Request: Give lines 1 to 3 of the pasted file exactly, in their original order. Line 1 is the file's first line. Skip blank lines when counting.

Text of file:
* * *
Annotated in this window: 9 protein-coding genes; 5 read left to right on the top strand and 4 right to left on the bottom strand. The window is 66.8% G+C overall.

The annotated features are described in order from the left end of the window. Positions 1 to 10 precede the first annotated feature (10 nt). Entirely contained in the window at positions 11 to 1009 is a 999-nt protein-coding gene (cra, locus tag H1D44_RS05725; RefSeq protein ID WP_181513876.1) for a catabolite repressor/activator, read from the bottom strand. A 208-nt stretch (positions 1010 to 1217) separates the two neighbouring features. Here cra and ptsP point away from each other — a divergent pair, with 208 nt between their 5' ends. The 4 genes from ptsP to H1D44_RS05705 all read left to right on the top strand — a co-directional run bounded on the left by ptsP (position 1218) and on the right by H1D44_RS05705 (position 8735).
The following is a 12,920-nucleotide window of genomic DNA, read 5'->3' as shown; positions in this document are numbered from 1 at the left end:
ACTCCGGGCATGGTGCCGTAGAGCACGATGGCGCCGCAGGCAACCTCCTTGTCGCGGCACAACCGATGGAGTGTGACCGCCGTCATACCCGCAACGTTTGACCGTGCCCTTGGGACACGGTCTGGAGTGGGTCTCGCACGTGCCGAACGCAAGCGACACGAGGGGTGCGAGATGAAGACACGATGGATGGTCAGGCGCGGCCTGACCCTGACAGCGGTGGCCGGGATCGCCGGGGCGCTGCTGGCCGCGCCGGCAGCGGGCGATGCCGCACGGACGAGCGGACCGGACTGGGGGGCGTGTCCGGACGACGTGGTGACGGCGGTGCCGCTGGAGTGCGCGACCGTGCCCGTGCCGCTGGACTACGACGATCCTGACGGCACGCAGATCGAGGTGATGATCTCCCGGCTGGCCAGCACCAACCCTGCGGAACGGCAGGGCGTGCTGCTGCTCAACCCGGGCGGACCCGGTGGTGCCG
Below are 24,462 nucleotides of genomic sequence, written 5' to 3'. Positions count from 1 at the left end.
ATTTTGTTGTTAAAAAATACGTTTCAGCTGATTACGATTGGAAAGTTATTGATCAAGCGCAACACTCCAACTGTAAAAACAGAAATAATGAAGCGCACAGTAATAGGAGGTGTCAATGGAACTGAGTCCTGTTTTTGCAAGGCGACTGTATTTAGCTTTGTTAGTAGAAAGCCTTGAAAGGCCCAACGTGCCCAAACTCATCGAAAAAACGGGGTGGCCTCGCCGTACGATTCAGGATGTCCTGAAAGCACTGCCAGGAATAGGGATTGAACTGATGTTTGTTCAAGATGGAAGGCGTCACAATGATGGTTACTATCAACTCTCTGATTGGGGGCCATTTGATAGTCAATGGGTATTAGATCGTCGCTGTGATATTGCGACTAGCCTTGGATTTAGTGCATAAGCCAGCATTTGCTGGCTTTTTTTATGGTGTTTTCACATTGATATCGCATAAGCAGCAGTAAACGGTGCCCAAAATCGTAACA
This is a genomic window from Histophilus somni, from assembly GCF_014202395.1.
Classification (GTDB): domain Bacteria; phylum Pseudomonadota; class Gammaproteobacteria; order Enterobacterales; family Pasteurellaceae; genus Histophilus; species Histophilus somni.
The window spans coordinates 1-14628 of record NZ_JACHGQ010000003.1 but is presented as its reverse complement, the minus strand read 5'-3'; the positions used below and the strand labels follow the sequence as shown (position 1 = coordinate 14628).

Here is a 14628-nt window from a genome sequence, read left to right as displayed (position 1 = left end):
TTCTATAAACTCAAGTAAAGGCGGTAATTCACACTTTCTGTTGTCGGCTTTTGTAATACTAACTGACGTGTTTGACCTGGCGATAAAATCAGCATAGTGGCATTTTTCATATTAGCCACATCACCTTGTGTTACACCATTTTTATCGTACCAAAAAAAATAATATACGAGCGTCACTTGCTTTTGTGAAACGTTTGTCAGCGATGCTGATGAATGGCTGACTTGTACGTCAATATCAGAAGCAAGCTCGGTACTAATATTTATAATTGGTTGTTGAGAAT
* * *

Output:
Annotated in this window: 9 protein-coding genes; 5 read left to right on the top strand and 4 right to left on the bottom strand. The window is 66.8% G+C overall.

The annotated features are described in order from the left end of the window. Positions 1 to 10 precede the first annotated feature (10 nt). Entirely contained in the window at positions 11 to 1009 is a 999-nt protein-coding gene (cra, locus tag H1D44_RS05725; RefSeq protein ID WP_181513876.1) for a catabolite repressor/activator, read from the bottom strand. A 208-nt stretch (positions 1010 to 1217) separates the two neighbouring features. Here cra and ptsP point away from each other — a divergent pair, with 208 nt between their 5' ends. The 4 genes from ptsP to H1D44_RS05705 all read left to right on the top strand — a co-directional run bounded on the left by ptsP (position 1218) and on the right by H1D44_RS05705 (position 8735).
The following is a 12,920-nucleotide window of genomic DNA, read 5'->3' as shown; positions in this document are numbered from 1 at the left end: